Uber's general manager for London, Tom Elvidge, said its legal action is "very much a last resort," The Guardian reports.
"We're particularly disappointed that, after a lengthy consultation process with Transport for London, the goalposts have moved at the last minute and new rules are now being introduced that will be bad for both drivers and tech companies like Uber."
TfL's original plan called for drivers to prove simple proficiency in a spoken English test – a proposal that Uber agreed with when they were proposed. But the final draft's requirements are far more severe, testing applicants not just on spoken English, but on their ability to read, write and listen. Sample exams call on test-takers to write 100- to 130-word "essays," for example.
Elvidge told The Guardian the new tests aren't only more demanding than British citizenship tests, but require a higher degree of English proficiency than "customer-facing roles" in the UK government. Uber will likely challenge the ruling under the UK's Equality Act.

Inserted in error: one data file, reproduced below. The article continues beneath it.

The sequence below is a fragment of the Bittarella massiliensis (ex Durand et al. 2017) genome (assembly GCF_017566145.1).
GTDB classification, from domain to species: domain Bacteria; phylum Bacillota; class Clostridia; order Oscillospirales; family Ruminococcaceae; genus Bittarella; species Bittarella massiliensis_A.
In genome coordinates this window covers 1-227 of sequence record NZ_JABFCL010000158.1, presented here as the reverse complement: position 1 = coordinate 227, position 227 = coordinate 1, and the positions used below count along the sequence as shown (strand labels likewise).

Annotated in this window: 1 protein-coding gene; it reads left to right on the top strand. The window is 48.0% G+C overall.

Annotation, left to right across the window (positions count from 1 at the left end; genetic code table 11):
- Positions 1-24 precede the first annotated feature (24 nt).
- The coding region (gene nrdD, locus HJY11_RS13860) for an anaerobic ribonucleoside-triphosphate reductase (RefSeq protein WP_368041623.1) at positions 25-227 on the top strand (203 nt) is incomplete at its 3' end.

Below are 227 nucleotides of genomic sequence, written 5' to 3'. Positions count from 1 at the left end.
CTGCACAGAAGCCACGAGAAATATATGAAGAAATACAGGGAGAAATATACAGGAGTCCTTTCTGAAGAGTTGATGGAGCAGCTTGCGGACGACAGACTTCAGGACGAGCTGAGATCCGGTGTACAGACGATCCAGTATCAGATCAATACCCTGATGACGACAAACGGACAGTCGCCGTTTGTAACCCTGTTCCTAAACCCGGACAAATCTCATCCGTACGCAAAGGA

Uber's complaint doesn't just focus on mandatory English exams, but on another TfL requirement that calls on private hire car drivers to carry commercial insurance, even when they're not on the clock. According to The Telegraph, Uber believes the insurance mandate unfairly penalizes part-time drivers.
TfL said it "will be robustly defending the legal proceedings brought by [Uber]," and claiming the new rules "enhance public safety when using private hire services." The government regulator added that it's determined "to create a vibrant taxi and private hire market with space for all providers to flourish."